Those of us following malware in general and OS X malware in particular already heard about the new metasploit module [info-pull.com] for OS X exploit released recently that supposedly exploit an unpatched hole in the wireless drivers that shipped with some powerbooks an imacs. It has a lot more potential as a real security issue than this reported proof of concept, since this one has no automated mechanism to spread and no remote vulnerability or any vulnerability for that matter. It is simply code running as it is supposed to with the privileges it is supposed to have. It is no more the result of a flaw in the system than "rm" is.

    As for this "virus" it is a demonstration of a problem, but one that is so widespread and common it will be dismissed by the majority of the security community out of hand. The problem is, this code (when run) has permission, by default, to do too much and the user is not notified by the OS of what it is doing. The same can be said of most any desktop OS these days. The granularity of permission is basically: none, everything the user can do, or anything. That is insufficient to deal with software that may or may not be trusted.

    Interestingly enough, Apple has announced the inclusion of application signing and Mandatory Access Controls in OS X 10.5. Theoretically, unsigned applications like this could be placed in a very limited trust level by default and as such, would not have permission to edit random user files because the MAC ACL would stop it. Viruses and trojans would have a big roadblock. Imagine downloading some random program like this, double clicking it, and OS X informing you not only that it is a new application, but also pulling up a dialogue that says something like "The application 'macarena.sh' wants to modify 122 applications in your Applications folder. This behavior is characteristic of a virus. (stop it from changing them)(let it change them)(view advanced options/details)."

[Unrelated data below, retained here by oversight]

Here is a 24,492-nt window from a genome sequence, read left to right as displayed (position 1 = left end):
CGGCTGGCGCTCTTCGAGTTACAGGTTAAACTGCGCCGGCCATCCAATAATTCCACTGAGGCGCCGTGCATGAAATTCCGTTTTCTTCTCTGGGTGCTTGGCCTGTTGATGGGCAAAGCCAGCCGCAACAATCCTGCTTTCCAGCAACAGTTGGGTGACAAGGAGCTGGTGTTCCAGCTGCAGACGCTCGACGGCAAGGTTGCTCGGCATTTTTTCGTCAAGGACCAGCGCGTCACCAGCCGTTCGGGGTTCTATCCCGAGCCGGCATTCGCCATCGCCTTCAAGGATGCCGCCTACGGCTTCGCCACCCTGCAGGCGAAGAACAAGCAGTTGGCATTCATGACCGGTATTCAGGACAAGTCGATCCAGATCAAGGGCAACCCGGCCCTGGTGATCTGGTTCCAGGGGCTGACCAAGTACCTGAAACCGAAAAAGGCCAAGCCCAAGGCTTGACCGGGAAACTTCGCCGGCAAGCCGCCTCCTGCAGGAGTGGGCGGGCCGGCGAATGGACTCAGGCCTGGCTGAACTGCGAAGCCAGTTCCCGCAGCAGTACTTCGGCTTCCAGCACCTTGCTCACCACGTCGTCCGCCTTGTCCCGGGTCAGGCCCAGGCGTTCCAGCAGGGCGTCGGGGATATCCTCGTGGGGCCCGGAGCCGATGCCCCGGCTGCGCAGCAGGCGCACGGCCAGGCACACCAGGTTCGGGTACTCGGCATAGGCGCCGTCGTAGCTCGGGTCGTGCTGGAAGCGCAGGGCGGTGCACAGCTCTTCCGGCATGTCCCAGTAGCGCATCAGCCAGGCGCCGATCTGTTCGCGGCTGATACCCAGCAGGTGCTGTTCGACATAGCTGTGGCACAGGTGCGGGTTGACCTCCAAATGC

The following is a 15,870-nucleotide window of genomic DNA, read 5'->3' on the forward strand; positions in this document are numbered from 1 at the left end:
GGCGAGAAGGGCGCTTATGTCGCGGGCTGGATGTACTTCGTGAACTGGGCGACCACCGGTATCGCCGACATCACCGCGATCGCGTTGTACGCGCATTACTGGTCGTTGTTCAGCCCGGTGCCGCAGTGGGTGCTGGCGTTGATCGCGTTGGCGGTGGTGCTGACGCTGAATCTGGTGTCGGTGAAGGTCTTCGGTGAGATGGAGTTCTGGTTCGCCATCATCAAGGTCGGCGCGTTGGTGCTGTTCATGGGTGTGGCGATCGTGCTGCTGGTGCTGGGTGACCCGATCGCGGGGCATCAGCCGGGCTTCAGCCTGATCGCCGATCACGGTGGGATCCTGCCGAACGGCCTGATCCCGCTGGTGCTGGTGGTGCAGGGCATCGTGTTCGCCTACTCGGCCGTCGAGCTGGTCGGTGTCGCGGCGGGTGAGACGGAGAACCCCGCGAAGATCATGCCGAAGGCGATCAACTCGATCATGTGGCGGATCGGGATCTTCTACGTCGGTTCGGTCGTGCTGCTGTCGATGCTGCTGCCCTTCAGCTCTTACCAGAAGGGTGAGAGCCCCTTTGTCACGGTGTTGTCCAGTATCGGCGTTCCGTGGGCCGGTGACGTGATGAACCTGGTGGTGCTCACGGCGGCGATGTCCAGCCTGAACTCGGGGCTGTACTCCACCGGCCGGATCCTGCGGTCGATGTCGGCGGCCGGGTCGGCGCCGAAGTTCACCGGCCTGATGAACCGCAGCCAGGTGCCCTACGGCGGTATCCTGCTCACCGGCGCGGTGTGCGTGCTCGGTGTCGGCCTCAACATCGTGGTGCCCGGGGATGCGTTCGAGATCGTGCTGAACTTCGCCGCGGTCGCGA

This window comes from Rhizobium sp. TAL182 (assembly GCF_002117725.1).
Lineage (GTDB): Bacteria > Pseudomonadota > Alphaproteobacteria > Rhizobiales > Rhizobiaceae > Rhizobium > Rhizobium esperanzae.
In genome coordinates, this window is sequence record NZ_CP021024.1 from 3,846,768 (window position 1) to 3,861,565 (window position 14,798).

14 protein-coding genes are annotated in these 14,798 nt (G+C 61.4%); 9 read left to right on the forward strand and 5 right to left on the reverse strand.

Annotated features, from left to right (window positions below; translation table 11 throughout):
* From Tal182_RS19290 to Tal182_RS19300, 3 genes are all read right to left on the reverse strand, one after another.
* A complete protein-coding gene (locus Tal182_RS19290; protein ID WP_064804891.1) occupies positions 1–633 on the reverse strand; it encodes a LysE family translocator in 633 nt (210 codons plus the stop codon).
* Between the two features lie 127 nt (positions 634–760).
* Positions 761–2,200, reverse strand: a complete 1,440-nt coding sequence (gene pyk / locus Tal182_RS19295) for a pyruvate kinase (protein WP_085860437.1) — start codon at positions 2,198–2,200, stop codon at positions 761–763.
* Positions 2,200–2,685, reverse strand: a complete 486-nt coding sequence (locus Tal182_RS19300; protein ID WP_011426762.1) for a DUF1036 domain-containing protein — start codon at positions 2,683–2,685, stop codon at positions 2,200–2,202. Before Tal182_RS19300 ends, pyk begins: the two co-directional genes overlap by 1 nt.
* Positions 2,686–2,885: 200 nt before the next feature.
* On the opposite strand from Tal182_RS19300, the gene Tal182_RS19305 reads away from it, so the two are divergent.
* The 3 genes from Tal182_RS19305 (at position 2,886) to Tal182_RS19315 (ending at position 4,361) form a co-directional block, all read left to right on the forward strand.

I'm keeping my fingers crossed that Apple is the first to bring SELinux's granularity of security to grandmother's everywhere in a usable way.

  • Seems like Apple packages by default contain all the libraries and things they need to run -- an offshoot of the NeXT packaging system. Shared libraries don't seem to be as heavily used on OSX. So why not by default chroot installed applications and possibly setuid them to "nobody"? Possibly even drop a strong capability model in there so that the application has to request permission to do stuff like open network connections or listen on sockets. The regular end user might still just blindly accept everyth
    • So why not by default chroot installed applications and possibly setuid them to "nobody"? Possibly even drop a strong capability model in there so that the application has to request permission to do stuff like open network connections or listen on sockets. The regular end user might still just blindly accept everything but it'd make it a lot harder for an executable to do any damage in the default sandbox.